The Rt. Rev. Duncan Gray, Jr. served as the interim dean of Sewanee, one of the three years I was a full-time seminarian there. He was brought in to fill that role when the seminary was in turmoil. Bishop Gray entered the community with the calm, grace and wisdom of one who had seen a great deal worse and was immune to the drama swirling around him. His kind and gentle presence instantly made the seminary feel safer for us students, and we adored him. Though Bishop Gray was a hero long before he arrived to save us. One example among many – In the fall of 1962, Duncan Gray was serving as the rector at St. Peter’s in Oxford, Mississippi, when the University of Mississippi was at the forefront of the battle for integration. Gray was already well known for being out spoken against segregation, considering it simply “incompatible with the Christian gospel.” That fall, by decision of the U.S. Supreme Court, James Meredith would be the first African American man to be enrolled at the University of Mississippi. In the wake of the Supreme court decision, a retired Army Maj. General, Edwin Walker, made a television appeal issuing a call to arms to the nation, inciting people from Texas, Louisiana, Arkansas, Alabama and of course Mississippi to converge on Oxford in protest.
On the evening of September 30, 1962 Duncan Gray and a group of friends had gathered at the Dean of Students home when the phone rang and informed them that a riot was forming outside the Lyceum, where the US Marshalls had housed James Meredith for the night. Duncan and the group set out immediately hoping they could convince the students to return to their dormitories. However, when they arrived it was obvious the crowd consisted of far more than just students. At the Governor’s order, the State Police had withdrawn and the only law enforcement remaining were the US Marshalls standing between the rioters and the entrance to the Lyceum. As Duncan took all of this in, he realized the epicenter of the riot was the Confederate monument at the center of the courtyard. Without thinking of the consequences, Duncan Gray made his way through the crowd to the monument. He climbed up the opposite side from where Edwin Walker was shouting and asked the retired General to please stop inciting these people and to ask them to return to their homes. With a bit more color and force than I’m going to repeat here, Walker made an abrupt inquiry regarding Duncan Gray’s identity. Duncan replied, “I’m an Episcopal priest here in Oxford and this is my home. I don’t recognize any of you…this is not your home and you need to let us work this out rather than coming here to tear us apart.” The General responded, “Here…here is an Episcopal priest that makes me ashamed to be an Episcopalian.”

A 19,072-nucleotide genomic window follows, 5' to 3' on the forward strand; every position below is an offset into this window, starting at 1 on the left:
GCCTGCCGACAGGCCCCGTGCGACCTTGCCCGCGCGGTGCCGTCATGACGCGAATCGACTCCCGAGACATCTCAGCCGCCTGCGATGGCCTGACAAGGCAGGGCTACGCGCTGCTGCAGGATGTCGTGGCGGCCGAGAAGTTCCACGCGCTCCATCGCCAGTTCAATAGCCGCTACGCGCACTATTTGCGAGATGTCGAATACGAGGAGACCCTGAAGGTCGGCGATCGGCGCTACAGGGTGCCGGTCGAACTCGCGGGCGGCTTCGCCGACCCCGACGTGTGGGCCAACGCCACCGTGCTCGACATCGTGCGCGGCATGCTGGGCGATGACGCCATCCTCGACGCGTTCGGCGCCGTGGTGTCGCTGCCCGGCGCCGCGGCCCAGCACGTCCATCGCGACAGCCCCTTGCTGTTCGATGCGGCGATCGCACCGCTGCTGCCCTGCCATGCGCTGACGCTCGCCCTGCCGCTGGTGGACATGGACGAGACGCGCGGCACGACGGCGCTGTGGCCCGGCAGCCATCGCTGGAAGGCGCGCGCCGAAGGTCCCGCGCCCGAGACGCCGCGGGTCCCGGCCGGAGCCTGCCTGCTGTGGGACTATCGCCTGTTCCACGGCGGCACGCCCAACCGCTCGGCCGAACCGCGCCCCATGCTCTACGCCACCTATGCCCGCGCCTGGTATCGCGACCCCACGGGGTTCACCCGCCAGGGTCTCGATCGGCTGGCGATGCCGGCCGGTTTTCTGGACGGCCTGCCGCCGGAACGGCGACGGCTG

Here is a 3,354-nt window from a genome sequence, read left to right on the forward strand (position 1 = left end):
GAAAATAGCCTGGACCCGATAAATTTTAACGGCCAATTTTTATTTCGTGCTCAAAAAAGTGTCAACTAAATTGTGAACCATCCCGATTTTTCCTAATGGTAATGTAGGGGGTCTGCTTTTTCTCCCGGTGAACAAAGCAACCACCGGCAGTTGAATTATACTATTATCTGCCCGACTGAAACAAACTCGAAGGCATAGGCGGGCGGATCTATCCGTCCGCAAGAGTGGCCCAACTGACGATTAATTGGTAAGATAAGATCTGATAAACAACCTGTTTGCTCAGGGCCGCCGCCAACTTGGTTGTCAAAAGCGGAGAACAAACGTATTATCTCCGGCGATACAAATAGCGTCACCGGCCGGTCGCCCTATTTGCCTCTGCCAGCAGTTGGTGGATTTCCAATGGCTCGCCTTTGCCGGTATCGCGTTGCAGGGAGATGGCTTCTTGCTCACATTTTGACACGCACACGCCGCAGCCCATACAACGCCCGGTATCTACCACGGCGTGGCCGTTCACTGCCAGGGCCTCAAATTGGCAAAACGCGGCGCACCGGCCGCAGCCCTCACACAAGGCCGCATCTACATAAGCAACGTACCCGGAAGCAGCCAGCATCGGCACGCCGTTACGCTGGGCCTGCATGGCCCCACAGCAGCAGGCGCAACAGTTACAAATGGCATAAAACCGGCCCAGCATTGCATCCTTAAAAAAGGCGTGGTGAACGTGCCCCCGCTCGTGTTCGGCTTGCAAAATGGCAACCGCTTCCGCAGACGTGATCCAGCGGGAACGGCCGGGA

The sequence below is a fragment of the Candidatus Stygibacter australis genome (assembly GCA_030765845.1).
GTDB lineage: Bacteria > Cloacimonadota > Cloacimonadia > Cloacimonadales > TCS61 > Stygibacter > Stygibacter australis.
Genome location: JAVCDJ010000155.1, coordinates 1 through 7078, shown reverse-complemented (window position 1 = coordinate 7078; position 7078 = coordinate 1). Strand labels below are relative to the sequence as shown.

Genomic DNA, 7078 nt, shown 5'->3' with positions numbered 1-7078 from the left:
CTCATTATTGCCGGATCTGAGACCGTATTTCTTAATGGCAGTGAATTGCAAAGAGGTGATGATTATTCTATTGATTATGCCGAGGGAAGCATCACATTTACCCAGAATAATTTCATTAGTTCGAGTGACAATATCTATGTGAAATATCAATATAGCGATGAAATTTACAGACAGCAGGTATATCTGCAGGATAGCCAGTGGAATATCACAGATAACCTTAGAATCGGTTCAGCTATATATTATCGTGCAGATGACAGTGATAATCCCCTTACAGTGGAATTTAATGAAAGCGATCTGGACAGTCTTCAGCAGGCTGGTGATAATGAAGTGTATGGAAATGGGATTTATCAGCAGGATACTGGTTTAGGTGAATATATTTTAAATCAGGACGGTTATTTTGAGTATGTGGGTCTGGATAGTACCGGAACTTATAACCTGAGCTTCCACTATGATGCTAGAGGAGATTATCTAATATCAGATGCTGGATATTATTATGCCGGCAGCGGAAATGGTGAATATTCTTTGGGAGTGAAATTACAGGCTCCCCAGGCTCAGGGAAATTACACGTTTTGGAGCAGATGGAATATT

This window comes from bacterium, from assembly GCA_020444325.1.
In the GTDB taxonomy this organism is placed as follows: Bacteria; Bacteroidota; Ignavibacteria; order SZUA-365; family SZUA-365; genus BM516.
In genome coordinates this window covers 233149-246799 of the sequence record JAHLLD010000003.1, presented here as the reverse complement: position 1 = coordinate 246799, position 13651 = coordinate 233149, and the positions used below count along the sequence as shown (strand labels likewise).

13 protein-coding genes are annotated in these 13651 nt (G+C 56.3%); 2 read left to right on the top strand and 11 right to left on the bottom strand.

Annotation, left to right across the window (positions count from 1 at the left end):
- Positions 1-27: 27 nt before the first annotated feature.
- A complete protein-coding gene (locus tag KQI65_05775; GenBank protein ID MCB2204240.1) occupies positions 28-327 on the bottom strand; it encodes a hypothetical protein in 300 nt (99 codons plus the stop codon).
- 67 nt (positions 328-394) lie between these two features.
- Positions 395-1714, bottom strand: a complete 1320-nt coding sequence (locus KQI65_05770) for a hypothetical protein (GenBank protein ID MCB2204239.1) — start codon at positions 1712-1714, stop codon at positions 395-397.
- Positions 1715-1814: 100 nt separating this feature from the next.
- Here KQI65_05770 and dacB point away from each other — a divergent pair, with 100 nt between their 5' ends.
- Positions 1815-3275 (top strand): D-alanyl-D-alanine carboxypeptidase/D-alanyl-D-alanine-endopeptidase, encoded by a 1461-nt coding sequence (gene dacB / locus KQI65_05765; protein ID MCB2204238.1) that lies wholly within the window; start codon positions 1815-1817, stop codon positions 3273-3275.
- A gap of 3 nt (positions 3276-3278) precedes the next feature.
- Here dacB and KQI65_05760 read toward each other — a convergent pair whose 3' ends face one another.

A great cheer went up from the crowd, and Duncan then responded to someone in the crowd, who threatened to kill Meredith, saying, “You might very well kill James Meredith tonight, but you’ll have to kill a priest first.” And with that, the crowd pulled Duncan down from the monument and began beating him.
Both Duncan Gray and James Meredith survived that night’s violence, and it became a turning point, that moment when reasonable people began to take notice and realize that things had gone too far. That nothing in the honorable culture of the South they thought they were defending allowed for pulling a (white Southern) man of God down from where he was speaking and beating him nearly to death. Gray went into that crowd because of who he was, a public figure in the community, he had some power, he thought he could step in and shield James Meredith, perhaps draw some attention, perhaps sway the crowd. He was wrong, he didn’t sway the crowd. But his actions made a huge difference in the long run. Sometimes you have to take a stand, no matter the cost to yourself.